Educational Games

In this section, you can find...

Educational computer games that introduce kids to key ideas in media and digital literacy. These games are a great way to start a conversation on media issues in the home or classroom, and you can play most of them right here on our website.
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Privacy Playground, Cybersense and Nonsense, Top Secret!, Allies and Aliens, Passport to the Internet and MyWorld have been retired because Flash Player is no longer supported.

A Day in the Life of the Jos thumbnail

In the educational game A Day in the Life of the Jos (Licensed Resource), students in grades six to eight help the brother and sister team Jo and Josie with situations they encounter online as they go about a typical day in their lives.

Co-Co's AdverSmarts

This interactive unit is designed to help kids between the ages of 5 and 8 recognize the marketing techniques used on commercial websites that target children.

Click if You Agree

Think you know how to read and understand privacy policies and terms of use? Learn how to make sense of legal documents for websites and apps with this interactive game.

Cyber Choices is an interactive game designed to help students in grades 3 to 5 develop the skills and habits they need to make safe and responsible choices online. Cyber Choices lets students explore four different stories that cover key issues such as making good choices about their own and others’ personal information, dealing with cyberbullying (as both a target and a witness) and managing online conflict.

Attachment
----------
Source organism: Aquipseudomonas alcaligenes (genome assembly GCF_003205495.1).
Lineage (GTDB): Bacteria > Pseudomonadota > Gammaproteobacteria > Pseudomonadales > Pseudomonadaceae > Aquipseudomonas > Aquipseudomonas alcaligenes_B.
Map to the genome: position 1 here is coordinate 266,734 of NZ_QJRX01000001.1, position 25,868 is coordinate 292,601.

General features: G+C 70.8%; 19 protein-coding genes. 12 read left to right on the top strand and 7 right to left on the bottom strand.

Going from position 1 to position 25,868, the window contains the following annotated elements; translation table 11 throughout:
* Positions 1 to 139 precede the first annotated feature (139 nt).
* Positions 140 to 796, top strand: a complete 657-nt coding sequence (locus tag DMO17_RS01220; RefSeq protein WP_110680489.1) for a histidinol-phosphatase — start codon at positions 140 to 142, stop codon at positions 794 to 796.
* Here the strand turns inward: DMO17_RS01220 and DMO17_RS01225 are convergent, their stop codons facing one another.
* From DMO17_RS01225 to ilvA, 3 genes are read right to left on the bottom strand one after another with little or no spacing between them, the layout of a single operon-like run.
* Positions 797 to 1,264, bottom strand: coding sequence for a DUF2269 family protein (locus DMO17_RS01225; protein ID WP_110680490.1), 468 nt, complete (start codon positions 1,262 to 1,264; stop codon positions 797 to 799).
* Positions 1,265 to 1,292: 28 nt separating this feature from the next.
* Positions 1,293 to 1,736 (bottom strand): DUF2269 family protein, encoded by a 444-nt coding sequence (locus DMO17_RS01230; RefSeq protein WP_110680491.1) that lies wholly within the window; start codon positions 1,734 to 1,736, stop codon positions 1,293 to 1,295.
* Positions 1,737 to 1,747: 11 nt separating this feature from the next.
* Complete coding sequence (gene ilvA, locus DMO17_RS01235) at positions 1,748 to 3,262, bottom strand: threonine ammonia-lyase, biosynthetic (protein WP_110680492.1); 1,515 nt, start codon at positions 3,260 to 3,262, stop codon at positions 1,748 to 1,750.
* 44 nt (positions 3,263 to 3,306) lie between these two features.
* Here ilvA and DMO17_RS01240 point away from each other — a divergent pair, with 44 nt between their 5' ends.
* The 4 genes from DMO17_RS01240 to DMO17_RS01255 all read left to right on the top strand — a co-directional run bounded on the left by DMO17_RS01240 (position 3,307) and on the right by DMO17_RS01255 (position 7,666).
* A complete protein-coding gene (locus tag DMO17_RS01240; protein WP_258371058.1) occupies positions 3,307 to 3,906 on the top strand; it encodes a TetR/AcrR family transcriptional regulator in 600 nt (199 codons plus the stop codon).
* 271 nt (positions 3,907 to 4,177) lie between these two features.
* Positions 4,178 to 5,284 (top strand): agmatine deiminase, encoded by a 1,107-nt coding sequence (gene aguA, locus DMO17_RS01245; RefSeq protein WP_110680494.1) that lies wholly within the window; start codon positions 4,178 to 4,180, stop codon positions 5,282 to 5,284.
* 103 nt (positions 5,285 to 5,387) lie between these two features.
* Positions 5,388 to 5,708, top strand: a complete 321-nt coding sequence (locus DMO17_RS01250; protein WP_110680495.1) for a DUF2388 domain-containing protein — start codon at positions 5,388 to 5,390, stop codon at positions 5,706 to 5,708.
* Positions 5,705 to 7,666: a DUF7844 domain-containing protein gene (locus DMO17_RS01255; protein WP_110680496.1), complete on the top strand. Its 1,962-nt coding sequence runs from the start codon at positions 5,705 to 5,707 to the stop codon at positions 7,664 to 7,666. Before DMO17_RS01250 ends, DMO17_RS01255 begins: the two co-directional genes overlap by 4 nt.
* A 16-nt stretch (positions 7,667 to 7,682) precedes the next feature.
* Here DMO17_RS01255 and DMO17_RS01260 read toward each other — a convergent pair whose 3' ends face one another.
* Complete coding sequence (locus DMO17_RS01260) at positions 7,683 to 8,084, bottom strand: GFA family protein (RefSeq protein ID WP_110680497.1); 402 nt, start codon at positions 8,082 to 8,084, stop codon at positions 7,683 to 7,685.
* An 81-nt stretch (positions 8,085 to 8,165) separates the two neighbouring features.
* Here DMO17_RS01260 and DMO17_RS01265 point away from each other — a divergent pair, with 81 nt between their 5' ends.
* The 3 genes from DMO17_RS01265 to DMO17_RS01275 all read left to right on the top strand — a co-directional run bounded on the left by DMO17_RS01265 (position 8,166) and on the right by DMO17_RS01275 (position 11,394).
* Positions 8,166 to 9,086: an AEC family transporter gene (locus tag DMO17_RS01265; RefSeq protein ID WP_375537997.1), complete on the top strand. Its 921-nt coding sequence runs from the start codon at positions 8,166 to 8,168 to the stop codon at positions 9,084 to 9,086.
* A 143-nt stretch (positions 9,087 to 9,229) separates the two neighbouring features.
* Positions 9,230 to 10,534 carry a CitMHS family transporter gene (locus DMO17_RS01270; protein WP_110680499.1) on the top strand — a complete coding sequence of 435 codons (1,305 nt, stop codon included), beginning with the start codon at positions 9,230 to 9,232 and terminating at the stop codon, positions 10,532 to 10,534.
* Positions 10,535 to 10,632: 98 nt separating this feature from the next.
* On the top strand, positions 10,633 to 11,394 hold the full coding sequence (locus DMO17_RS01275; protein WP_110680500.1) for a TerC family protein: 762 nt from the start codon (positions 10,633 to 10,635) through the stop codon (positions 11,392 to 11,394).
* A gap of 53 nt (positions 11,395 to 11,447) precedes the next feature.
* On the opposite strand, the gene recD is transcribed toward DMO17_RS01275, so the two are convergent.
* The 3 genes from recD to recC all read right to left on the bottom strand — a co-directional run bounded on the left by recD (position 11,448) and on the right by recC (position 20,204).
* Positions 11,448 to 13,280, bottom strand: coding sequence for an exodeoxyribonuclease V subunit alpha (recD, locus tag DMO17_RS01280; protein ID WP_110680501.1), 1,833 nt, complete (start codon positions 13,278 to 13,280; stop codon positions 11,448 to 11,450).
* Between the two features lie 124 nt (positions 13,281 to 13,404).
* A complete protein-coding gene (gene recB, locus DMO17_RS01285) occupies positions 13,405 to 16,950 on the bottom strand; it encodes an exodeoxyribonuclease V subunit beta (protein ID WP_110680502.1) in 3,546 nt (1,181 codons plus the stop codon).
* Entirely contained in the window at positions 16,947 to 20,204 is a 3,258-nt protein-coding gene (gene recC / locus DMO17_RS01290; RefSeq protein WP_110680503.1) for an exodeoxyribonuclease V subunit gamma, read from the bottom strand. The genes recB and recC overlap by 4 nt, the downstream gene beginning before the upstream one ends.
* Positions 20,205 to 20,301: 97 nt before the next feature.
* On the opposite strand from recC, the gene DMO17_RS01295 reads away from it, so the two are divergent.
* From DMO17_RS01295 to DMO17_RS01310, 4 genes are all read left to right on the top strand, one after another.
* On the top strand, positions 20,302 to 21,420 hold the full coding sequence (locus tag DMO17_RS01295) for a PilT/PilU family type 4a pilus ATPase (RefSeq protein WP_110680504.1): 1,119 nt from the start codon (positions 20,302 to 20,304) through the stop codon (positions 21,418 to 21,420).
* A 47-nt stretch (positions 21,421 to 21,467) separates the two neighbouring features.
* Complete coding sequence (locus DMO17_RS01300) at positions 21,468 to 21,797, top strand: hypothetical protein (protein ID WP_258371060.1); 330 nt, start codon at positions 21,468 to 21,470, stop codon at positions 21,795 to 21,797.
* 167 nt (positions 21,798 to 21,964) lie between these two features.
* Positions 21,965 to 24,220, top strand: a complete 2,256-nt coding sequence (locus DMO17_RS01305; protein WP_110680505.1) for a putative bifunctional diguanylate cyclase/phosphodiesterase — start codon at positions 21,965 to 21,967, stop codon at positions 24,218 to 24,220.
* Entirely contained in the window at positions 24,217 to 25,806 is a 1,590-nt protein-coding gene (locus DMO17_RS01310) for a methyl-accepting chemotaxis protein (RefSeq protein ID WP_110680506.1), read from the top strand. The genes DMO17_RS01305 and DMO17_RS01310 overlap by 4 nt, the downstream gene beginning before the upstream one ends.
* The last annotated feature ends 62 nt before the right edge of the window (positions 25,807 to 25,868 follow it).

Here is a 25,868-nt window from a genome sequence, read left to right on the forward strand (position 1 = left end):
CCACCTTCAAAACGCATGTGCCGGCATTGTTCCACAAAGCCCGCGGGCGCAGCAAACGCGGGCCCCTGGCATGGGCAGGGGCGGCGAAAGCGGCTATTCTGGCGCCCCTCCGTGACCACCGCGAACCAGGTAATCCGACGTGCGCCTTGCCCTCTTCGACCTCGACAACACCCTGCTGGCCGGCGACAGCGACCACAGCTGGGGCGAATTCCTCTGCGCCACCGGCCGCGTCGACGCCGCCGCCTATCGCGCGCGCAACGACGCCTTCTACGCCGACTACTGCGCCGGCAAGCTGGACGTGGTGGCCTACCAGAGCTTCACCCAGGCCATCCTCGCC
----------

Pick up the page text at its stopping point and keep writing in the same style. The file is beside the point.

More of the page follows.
Data Defenders

Data Defenders is an interactive game that teaches children and pre-teens the concept of personal information and its economic value, and introduces them to ways to manage and protect their personal information on the websites and apps they enjoy

Developed in partnership with CIRA, this interactive quiz is designed to increase students’ knowledge of the cyber security risks they face every day.

Privacy Pirates

This tutorial introduces children, ages 7-9, to the concept of online privacy and teaches them to distinguish between information that is appropriate to give out and information better kept private – and to recognize how this may change in different contexts.

Reality Check game

On the internet, it can be hard to tell what’s true and what’s false—but we have to make a lot of decisions based on how reliable we think things are. In Reality Check, you’ll learn how to find clues like finding where a story originally came from and comparing it to other sources, as well as how to use tools like fact-checking sites and reverse image searches.

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